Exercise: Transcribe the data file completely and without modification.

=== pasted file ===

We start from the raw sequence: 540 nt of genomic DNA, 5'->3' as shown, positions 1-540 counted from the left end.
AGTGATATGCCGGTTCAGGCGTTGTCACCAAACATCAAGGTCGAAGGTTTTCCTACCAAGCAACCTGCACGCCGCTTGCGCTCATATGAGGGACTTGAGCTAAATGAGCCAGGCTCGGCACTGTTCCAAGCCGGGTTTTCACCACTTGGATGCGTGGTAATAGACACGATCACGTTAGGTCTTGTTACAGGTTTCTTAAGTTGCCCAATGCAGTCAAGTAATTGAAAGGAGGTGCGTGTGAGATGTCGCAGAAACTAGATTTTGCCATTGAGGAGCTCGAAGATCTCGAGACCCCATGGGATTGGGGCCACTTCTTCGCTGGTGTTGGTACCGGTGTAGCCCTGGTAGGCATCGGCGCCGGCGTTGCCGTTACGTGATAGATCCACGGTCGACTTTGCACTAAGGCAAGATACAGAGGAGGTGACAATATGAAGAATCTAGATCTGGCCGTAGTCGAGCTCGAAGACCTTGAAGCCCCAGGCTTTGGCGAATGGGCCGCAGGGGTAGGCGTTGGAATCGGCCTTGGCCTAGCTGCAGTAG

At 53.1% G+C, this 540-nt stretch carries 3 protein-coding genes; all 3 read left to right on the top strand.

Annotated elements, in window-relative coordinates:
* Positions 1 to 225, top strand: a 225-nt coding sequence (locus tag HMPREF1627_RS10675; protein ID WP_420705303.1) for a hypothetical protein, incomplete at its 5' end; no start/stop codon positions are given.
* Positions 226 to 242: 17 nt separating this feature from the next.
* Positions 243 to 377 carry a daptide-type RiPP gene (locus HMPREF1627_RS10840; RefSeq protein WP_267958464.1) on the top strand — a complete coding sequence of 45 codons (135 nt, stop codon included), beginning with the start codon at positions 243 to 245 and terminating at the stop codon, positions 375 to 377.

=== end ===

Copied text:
We start from the raw sequence: 540 nt of genomic DNA, 5'->3' as shown, positions 1-540 counted from the left end.
AGTGATATGCCGGTTCAGGCGTTGTCACCAAACATCAAGGTCGAAGGTTTTCCTACCAAGCAACCTGCACGCCGCTTGCGCTCATATGAGGGACTTGAGCTAAATGAGCCAGGCTCGGCACTGTTCCAAGCCGGGTTTTCACCACTTGGATGCGTGGTAATAGACACGATCACGTTAGGTCTTGTTACAGGTTTCTTAAGTTGCCCAATGCAGTCAAGTAATTGAAAGGAGGTGCGTGTGAGATGTCGCAGAAACTAGATTTTGCCATTGAGGAGCTCGAAGATCTCGAGACCCCATGGGATTGGGGCCACTTCTTCGCTGGTGTTGGTACCGGTGTAGCCCTGGTAGGCATCGGCGCCGGCGTTGCCGTTACGTGATAGATCCACGGTCGACTTTGCACTAAGGCAAGATACAGAGGAGGTGACAATATGAAGAATCTAGATCTGGCCGTAGTCGAGCTCGAAGACCTTGAAGCCCCAGGCTTTGGCGAATGGGCCGCAGGGGTAGGCGTTGGAATCGGCCTTGGCCTAGCTGCAGTAG

At 53.1% G+C, this 540-nt stretch carries 3 protein-coding genes; all 3 read left to right on the top strand.

Annotated elements, in window-relative coordinates:
* Positions 1 to 225, top strand: a 225-nt coding sequence (locus tag HMPREF1627_RS10675; protein ID WP_420705303.1) for a hypothetical protein, incomplete at its 5' end; no start/stop codon positions are given.
* Positions 226 to 242: 17 nt separating this feature from the next.
* Positions 243 to 377 carry a daptide-type RiPP gene (locus HMPREF1627_RS10840; RefSeq protein WP_267958464.1) on the top strand — a complete coding sequence of 45 codons (135 nt, stop codon included), beginning with the start codon at positions 243 to 245 and terminating at the stop codon, positions 375 to 377.